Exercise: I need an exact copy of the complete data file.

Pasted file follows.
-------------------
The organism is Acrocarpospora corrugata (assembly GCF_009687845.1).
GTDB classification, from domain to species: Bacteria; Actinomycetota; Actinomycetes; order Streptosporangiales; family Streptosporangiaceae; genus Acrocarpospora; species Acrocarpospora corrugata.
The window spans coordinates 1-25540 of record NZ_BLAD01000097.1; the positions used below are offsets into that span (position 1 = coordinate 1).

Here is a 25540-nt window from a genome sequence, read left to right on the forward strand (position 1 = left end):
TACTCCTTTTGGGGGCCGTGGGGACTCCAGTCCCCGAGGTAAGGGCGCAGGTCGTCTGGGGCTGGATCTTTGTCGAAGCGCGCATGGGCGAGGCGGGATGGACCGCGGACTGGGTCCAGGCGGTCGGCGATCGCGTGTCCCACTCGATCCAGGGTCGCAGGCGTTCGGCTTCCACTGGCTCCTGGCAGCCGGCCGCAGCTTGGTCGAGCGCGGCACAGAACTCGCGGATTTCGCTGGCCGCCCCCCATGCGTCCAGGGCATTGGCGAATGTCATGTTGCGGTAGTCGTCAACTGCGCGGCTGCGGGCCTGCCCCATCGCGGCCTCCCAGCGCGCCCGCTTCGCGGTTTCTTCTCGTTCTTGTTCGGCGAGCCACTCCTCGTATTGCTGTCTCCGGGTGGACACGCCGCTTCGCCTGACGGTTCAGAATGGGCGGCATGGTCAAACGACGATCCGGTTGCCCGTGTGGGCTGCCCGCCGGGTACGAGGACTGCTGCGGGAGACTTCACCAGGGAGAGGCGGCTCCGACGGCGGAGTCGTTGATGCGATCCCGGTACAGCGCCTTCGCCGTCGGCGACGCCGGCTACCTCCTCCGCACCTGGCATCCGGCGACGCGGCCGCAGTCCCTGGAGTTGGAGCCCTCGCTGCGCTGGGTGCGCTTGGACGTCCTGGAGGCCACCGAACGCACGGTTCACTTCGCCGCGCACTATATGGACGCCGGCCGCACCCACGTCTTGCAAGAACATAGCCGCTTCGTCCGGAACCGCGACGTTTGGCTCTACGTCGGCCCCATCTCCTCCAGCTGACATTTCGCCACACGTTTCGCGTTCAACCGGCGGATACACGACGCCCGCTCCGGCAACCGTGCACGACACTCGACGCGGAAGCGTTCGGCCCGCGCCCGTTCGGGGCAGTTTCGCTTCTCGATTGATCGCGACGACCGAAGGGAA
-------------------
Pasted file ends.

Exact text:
The organism is Acrocarpospora corrugata (assembly GCF_009687845.1).
GTDB classification, from domain to species: Bacteria; Actinomycetota; Actinomycetes; order Streptosporangiales; family Streptosporangiaceae; genus Acrocarpospora; species Acrocarpospora corrugata.
The window spans coordinates 1-25540 of record NZ_BLAD01000097.1; the positions used below are offsets into that span (position 1 = coordinate 1).

Here is a 25540-nt window from a genome sequence, read left to right on the forward strand (position 1 = left end):
TACTCCTTTTGGGGGCCGTGGGGACTCCAGTCCCCGAGGTAAGGGCGCAGGTCGTCTGGGGCTGGATCTTTGTCGAAGCGCGCATGGGCGAGGCGGGATGGACCGCGGACTGGGTCCAGGCGGTCGGCGATCGCGTGTCCCACTCGATCCAGGGTCGCAGGCGTTCGGCTTCCACTGGCTCCTGGCAGCCGGCCGCAGCTTGGTCGAGCGCGGCACAGAACTCGCGGATTTCGCTGGCCGCCCCCCATGCGTCCAGGGCATTGGCGAATGTCATGTTGCGGTAGTCGTCAACTGCGCGGCTGCGGGCCTGCCCCATCGCGGCCTCCCAGCGCGCCCGCTTCGCGGTTTCTTCTCGTTCTTGTTCGGCGAGCCACTCCTCGTATTGCTGTCTCCGGGTGGACACGCCGCTTCGCCTGACGGTTCAGAATGGGCGGCATGGTCAAACGACGATCCGGTTGCCCGTGTGGGCTGCCCGCCGGGTACGAGGACTGCTGCGGGAGACTTCACCAGGGAGAGGCGGCTCCGACGGCGGAGTCGTTGATGCGATCCCGGTACAGCGCCTTCGCCGTCGGCGACGCCGGCTACCTCCTCCGCACCTGGCATCCGGCGACGCGGCCGCAGTCCCTGGAGTTGGAGCCCTCGCTGCGCTGGGTGCGCTTGGACGTCCTGGAGGCCACCGAACGCACGGTTCACTTCGCCGCGCACTATATGGACGCCGGCCGCACCCACGTCTTGCAAGAACATAGCCGCTTCGTCCGGAACCGCGACGTTTGGCTCTACGTCGGCCCCATCTCCTCCAGCTGACATTTCGCCACACGTTTCGCGTTCAACCGGCGGATACACGACGCCCGCTCCGGCAACCGTGCACGACACTCGACGCGGAAGCGTTCGGCCCGCGCCCGTTCGGGGCAGTTTCGCTTCTCGATTGATCGCGACGACCGAAGGGAA